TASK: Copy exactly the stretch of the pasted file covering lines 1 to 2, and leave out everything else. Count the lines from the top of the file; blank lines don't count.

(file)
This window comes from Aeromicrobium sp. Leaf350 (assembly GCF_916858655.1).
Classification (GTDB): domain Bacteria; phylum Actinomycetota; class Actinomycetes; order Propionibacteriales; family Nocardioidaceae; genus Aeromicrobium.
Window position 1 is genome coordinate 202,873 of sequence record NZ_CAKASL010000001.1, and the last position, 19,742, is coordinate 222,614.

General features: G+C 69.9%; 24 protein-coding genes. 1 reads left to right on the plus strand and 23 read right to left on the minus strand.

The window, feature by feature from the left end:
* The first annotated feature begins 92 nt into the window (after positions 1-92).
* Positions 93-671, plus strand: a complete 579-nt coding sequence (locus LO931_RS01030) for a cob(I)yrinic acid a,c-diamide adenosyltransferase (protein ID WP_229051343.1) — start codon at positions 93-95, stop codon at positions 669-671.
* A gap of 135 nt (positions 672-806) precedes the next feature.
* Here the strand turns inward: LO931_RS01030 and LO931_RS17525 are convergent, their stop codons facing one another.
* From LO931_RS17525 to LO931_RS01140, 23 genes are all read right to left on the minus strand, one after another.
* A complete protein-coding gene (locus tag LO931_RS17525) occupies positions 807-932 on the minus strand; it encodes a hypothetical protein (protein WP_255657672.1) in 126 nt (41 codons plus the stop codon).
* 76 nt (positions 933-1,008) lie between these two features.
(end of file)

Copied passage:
This window comes from Aeromicrobium sp. Leaf350 (assembly GCF_916858655.1).
Classification (GTDB): domain Bacteria; phylum Actinomycetota; class Actinomycetes; order Propionibacteriales; family Nocardioidaceae; genus Aeromicrobium.